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Staffing Your Chinese Immersion Program

November 30, 2012

By Jeff Bissell and Kevin Chang
Whether it be an immersion or other setting, it is imperative to select teachers with the basic qualifications to be effective in the classroom. For more commonly taught languages in the United States (for example, French and Spanish), the teacher pool is a combination of native or heritage speakers of the language and English speakers who major in the language in university studies and become certified to teach it. Less commonly taught languages, such as Chinese and Japanese, have fewer English-dominant teachers, though that situation is changing. Because of the linguistic demands of teaching in an immersion setting, it is extremely important that non-native speaker teachers have a high degree of proficiency and naturalness in Chinese.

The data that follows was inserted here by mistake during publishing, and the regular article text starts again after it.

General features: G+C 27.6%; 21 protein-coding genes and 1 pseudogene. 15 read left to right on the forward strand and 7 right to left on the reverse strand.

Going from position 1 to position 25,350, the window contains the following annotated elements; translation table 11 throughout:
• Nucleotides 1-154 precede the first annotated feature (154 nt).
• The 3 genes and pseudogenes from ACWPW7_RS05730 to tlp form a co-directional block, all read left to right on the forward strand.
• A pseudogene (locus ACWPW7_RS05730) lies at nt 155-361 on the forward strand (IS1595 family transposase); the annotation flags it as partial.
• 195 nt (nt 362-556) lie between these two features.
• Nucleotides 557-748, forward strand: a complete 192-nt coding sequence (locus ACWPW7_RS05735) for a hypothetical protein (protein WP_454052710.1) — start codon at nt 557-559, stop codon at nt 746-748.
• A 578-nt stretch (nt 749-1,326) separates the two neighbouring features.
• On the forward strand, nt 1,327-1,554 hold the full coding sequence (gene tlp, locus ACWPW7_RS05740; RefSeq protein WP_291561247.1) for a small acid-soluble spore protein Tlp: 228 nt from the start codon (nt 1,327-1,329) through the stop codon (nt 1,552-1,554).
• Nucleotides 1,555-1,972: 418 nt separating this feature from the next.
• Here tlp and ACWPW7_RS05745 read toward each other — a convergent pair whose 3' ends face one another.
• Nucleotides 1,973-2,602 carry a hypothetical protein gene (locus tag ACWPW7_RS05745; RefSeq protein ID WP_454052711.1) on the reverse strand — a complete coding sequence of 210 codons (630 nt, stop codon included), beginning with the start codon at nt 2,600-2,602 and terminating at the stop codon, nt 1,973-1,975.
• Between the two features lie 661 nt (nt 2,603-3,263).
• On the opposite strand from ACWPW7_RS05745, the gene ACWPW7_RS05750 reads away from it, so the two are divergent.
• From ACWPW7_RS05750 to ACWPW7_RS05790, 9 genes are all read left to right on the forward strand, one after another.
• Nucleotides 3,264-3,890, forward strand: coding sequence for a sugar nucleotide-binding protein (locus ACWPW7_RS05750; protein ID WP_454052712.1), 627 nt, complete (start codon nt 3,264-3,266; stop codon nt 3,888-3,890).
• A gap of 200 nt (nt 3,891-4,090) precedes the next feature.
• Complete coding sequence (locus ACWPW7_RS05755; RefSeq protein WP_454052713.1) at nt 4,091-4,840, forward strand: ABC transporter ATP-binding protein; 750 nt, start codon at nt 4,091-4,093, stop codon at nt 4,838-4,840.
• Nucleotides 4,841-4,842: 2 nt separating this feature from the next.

An effective Chinese language educator needs to possess at least the following six qualifications:

  1. Has a solid background in Chinese and speaks the standard variety (putonghua). For all teachers of Chinese, their pronunciation in Mandarin must be putonghua. Different states set different linguistic competency requirements: some require the demonstration of a speaking proficiency in Chinese of Advanced-Low or above on the ACTFL scale of speaking proficiency; some states also require a rating on the ACTFL Writing Proficiency Test, while others require proof of credits or a major in Chinese.
  2. Has the required teaching certification. Certification requirements differ by state. In most cases, elementary school teachers need to be licensed to teach in the elementary grades, and may not need to hold foreign language certification. For middle school teachers, some states may require both language and content area certification.

Please read more here.

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